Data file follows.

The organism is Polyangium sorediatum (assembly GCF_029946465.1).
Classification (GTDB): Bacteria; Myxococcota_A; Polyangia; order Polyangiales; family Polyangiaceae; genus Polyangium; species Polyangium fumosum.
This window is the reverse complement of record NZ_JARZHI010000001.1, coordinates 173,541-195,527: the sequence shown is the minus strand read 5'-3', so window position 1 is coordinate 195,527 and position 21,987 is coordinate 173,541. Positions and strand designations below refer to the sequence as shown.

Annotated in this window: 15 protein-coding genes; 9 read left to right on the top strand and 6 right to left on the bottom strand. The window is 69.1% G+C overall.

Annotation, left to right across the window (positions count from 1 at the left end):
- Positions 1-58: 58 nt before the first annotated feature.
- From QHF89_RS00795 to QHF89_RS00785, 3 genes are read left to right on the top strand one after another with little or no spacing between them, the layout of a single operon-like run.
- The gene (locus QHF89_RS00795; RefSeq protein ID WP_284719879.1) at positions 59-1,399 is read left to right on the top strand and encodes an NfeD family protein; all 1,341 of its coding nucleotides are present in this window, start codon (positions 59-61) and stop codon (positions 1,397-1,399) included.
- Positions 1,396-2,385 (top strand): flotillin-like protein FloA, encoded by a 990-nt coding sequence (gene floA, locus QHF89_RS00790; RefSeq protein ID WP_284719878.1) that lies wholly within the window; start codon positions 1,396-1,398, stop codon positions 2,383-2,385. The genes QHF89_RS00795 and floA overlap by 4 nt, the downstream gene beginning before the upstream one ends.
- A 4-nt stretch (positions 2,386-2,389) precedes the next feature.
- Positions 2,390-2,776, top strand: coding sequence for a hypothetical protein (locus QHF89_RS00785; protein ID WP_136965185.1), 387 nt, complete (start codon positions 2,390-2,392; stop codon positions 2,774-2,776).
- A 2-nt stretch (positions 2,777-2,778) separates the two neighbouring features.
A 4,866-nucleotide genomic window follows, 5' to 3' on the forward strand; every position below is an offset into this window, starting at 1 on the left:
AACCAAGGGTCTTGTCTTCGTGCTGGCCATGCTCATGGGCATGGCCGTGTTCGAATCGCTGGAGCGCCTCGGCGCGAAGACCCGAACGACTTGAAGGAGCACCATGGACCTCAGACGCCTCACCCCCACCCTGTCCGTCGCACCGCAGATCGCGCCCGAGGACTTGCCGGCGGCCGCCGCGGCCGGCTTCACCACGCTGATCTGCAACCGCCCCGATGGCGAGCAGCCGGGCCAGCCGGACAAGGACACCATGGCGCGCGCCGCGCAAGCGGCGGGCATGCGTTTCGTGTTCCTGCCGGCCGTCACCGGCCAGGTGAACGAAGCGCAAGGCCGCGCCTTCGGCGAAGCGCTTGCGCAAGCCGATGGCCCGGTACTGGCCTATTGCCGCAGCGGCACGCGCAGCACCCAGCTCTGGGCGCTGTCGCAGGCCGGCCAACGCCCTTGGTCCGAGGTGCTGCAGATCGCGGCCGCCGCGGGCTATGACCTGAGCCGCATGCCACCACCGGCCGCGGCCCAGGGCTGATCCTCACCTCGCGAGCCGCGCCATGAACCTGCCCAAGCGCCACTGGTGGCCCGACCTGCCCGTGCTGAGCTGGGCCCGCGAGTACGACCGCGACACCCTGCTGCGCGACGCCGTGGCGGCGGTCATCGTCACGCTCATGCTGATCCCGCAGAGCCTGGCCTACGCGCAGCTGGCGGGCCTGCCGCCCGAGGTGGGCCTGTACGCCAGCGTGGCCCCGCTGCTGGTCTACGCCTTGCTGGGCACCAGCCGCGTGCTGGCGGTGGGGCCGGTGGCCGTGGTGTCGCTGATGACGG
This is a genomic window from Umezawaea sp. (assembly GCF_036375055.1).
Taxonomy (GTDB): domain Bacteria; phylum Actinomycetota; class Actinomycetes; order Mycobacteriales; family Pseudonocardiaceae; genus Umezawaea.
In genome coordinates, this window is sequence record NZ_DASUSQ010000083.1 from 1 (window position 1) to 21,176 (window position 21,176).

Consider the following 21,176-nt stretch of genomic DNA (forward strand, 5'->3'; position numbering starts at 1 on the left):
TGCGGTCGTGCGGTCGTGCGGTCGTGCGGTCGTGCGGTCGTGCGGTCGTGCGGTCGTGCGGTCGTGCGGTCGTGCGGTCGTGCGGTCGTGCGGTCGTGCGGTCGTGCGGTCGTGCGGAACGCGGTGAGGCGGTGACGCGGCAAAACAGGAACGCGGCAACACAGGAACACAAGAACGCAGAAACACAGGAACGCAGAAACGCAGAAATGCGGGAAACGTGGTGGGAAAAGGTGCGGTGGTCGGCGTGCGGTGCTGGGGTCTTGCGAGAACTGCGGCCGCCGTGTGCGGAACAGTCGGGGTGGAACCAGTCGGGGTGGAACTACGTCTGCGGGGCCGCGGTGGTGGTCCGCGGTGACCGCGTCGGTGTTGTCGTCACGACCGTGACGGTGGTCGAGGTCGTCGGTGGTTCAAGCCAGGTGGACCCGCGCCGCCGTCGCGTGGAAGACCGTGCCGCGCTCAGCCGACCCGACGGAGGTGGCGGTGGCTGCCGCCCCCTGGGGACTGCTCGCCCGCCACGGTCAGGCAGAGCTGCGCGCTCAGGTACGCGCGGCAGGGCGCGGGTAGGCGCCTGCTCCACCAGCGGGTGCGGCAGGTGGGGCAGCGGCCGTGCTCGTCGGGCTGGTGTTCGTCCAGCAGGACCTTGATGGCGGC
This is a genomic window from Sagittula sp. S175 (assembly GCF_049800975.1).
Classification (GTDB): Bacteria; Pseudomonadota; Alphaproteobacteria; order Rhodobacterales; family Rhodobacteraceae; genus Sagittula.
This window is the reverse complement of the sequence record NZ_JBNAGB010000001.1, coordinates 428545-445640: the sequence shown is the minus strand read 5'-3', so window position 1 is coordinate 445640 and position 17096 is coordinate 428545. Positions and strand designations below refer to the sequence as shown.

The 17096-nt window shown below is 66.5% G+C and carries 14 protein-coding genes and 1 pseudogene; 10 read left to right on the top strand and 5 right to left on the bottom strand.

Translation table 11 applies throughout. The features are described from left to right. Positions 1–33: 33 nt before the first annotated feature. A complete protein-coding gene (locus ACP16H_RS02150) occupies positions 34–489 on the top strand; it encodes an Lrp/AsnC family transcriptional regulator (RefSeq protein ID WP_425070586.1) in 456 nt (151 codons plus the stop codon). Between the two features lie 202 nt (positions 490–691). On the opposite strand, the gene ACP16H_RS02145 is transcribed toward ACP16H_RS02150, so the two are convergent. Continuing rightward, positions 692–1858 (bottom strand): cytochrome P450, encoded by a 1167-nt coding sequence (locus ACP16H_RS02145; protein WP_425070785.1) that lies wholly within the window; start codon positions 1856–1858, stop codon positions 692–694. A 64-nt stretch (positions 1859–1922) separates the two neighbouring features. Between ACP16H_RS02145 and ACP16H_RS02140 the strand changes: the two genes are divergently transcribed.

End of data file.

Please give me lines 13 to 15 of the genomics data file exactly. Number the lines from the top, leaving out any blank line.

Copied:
A 4,866-nucleotide genomic window follows, 5' to 3' on the forward strand; every position below is an offset into this window, starting at 1 on the left:
AACCAAGGGTCTTGTCTTCGTGCTGGCCATGCTCATGGGCATGGCCGTGTTCGAATCGCTGGAGCGCCTCGGCGCGAAGACCCGAACGACTTGAAGGAGCACCATGGACCTCAGACGCCTCACCCCCACCCTGTCCGTCGCACCGCAGATCGCGCCCGAGGACTTGCCGGCGGCCGCCGCGGCCGGCTTCACCACGCTGATCTGCAACCGCCCCGATGGCGAGCAGCCGGGCCAGCCGGACAAGGACACCATGGCGCGCGCCGCGCAAGCGGCGGGCATGCGTTTCGTGTTCCTGCCGGCCGTCACCGGCCAGGTGAACGAAGCGCAAGGCCGCGCCTTCGGCGAAGCGCTTGCGCAAGCCGATGGCCCGGTACTGGCCTATTGCCGCAGCGGCACGCGCAGCACCCAGCTCTGGGCGCTGTCGCAGGCCGGCCAACGCCCTTGGTCCGAGGTGCTGCAGATCGCGGCCGCCGCGGGCTATGACCTGAGCCGCATGCCACCACCGGCCGCGGCCCAGGGCTGATCCTCACCTCGCGAGCCGCGCCATGAACCTGCCCAAGCGCCACTGGTGGCCCGACCTGCCCGTGCTGAGCTGGGCCCGCGAGTACGACCGCGACACCCTGCTGCGCGACGCCGTGGCGGCGGTCATCGTCACGCTCATGCTGATCCCGCAGAGCCTGGCCTACGCGCAGCTGGCGGGCCTGCCGCCCGAGGTGGGCCTGTACGCCAGCGTGGCCCCGCTGCTGGTCTACGCCTTGCTGGGCACCAGCCGCGTGCTGGCGGTGGGGCCGGTGGCCGTGGTGTCGCTGATGACGG
This is a genomic window from Umezawaea sp. (assembly GCF_036375055.1).